Snowden Made People Care About Privacy, And Made Companies Pretend To Care

Not sure if this counts as first- or second-order effects, but whatever. A while back I pointed out the main effect of Snowden’s spill would be reaching out and jabbing a Doritos-salt-encrusted finger in the face of every man, woman, and child on the Interwebs and saying, “YOU! YES, YOU! THIS AFFECTS YOU TOO!”

And I stand by my words.

Half the US adult population changed their Internet behavior thanks to the NSA revelations, according to a new poll… [1] leading them to think twice before they click on that “rule 34” link. For 26% of them, it means they’re doing less shopping and banking online. (What were they all buying BEFORE, exactly…?) And for 24%, they’re doing the wise thing and not using email when it matters.

More remarkably, this is a conservative estimate. Another poll suggest 86% of the US population has started trying (and probably failing completely) to cover their tracks online [2]. In this case we’re talking about stuff like installing ad-blockers and changing Facebook settings, but hey… it’s the thought that counts. RIGHT? RIGHT?

(hint: in security, the thought ain’t worth shit. To quote The Lives of Others, “In the operational domain what counts isn’t points, but results.”)

What this does mean is that there’s a lot (steadily growing) popular pressure for more security. As a result the major providers, even the “security? who needs HTTPS when we forget your password randomly, lock you out of your account, and make you solve impossible captchas!” aficionados at Yahoo! are implementing some semblance of crypto in their stuff. [3]

We are still a long way to go. As Schneier points out [4] in an excellent article at the Atlantic, most of this “we care about your privacy” line from corporate America is no less fraudulent than the any emanations from The Clapper or Fort Meade. Ultimately they’re all still in the business of keeping tabs on your derriere, and the rest is for show.

This is incidentally why, despite vigorous calls from certain corners of the cypherpunk set — “Release of all Snowden documents will spur hi-level change” [5] I remain a staunch supporter of the Snowden drip strategy. The leaks have only begun to percolate…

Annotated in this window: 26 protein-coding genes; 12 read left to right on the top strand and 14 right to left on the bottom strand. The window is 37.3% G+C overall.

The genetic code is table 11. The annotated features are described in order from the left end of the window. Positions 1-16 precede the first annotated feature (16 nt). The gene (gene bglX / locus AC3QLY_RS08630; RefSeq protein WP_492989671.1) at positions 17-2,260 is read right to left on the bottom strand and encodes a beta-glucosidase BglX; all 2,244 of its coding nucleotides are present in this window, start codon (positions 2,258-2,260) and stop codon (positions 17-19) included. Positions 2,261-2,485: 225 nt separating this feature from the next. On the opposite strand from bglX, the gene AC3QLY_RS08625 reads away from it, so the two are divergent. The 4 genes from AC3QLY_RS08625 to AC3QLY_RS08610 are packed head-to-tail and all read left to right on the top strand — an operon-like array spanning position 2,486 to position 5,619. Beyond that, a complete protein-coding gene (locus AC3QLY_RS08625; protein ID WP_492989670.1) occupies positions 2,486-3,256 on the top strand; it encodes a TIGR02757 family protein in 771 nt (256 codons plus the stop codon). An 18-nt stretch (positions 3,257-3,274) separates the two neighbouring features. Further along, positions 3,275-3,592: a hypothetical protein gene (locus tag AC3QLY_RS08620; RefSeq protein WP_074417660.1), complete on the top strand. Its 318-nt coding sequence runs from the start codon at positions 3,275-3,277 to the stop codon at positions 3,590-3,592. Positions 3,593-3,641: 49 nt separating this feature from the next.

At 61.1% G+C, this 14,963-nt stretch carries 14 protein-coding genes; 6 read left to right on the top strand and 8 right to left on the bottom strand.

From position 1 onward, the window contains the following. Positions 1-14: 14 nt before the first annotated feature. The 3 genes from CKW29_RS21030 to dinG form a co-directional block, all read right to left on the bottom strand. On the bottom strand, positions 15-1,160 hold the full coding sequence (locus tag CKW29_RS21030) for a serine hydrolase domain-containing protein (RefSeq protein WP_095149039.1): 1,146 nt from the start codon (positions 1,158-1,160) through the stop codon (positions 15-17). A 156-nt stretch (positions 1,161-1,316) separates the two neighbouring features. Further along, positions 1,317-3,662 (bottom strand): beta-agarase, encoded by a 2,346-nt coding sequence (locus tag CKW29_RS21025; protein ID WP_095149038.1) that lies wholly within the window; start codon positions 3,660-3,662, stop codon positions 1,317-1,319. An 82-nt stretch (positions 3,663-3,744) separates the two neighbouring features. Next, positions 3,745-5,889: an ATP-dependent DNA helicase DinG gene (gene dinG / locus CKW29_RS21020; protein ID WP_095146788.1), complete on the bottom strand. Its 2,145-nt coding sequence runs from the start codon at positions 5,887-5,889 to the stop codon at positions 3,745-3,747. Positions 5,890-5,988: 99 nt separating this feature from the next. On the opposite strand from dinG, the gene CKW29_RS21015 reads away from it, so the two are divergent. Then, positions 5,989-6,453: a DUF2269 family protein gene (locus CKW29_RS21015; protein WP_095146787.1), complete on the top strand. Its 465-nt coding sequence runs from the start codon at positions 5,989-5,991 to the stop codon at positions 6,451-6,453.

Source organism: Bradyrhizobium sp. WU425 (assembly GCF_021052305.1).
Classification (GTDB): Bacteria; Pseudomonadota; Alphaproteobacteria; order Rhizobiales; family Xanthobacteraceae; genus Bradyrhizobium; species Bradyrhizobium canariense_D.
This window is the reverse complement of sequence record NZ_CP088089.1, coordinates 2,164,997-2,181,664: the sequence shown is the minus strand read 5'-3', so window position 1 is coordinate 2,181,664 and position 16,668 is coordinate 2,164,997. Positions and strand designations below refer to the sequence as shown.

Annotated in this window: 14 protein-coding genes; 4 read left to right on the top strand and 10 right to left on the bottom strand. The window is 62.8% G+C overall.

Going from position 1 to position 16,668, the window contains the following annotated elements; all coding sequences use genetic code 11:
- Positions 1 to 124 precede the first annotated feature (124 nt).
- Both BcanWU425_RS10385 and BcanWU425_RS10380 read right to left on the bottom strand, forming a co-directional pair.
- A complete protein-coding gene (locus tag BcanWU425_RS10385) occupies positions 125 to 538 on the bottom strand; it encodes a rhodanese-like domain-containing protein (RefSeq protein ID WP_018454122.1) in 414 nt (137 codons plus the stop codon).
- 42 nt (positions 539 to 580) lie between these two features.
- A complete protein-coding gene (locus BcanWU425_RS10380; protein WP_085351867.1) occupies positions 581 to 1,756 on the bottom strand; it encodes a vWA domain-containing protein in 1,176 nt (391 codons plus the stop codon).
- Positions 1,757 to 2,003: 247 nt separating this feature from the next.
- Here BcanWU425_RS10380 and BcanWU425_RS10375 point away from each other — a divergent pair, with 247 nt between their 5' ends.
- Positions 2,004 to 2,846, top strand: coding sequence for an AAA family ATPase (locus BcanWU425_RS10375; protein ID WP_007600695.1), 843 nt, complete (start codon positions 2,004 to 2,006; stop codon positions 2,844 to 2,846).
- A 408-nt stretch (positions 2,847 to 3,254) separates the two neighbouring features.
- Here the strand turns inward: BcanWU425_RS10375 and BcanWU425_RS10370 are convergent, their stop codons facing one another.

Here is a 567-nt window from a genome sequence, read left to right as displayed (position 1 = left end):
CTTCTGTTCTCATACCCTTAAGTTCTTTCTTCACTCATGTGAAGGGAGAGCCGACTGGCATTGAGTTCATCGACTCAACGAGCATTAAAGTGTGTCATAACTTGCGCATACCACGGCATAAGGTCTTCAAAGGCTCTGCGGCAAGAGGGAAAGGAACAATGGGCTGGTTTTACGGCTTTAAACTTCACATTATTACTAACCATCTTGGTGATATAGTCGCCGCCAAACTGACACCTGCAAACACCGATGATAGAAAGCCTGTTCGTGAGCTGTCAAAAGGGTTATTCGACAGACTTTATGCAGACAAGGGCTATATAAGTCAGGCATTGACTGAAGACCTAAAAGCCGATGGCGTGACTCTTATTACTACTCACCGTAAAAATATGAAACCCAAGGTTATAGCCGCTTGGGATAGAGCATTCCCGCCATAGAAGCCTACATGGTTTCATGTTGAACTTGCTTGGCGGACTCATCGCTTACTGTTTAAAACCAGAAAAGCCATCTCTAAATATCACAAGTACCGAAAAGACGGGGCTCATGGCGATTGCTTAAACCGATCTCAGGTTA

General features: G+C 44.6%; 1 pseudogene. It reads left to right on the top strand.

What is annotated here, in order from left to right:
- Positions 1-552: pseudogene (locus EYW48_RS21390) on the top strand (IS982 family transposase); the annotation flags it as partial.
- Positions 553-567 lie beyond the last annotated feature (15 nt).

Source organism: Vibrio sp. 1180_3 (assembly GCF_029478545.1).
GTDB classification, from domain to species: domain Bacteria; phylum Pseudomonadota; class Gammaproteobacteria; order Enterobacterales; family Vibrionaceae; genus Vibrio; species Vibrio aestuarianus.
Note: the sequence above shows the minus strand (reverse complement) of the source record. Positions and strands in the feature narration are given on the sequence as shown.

As the punditariat observed, the Ukraine-Crimea-Russia drama was a welcome distraction for the SIGINT men cowering from the media in their bunkers, but thanks to “the Drip,” Snowden and the growing awareness of the need for privacy will outlast any blip in the news cycle.

I would go so far as to put forth a “J’accuse…!” against JYA and the cypherpunks in this matter. After all, a big simultaneous dump benefits the cypher-cognoscenti far in excess of the general public. Those who have the interest and the skills to analyze the dump derive the benefits, while for everyone else it soon fades into a distant memory that pops up as a footnote in the news once in a while. (like Cablegate)

On the other hand the Drip is decidedly democratic. Everyone with even a mote of interest gets to see the gory details and their implications laid out in pre-digested pieces. There’s not much advantage to be had as part of the techno-elite.

Which, I suspect, may on a subconscious level be irritating the HELL out of said techno-elite.

[1] http://www.welivesecurity.com/2014/04/02/harris-poll-nsa-revelations-impact-online-shopping-banking/

[2] http://online.wsj.com/news/articles/SB10001424052702304704504579432823496404570

[3] http://yahoo.tumblr.com/post/81529518520/status-update-encryption-at-yahoo

[4] http://www.theatlantic.com/technology/archive/2014/03/don-t-listen-to-google-and-facebook-the-public-private-surveillance-partnership-is-still-going-strong/284612/

[5] https://twitter.com/Cryptomeorg/status/451673968349433856
“Greater public oversight of 3-branch civilians, not scapegoating NSA, is needed. Release of all Snowden documents will spur hi-level change.”

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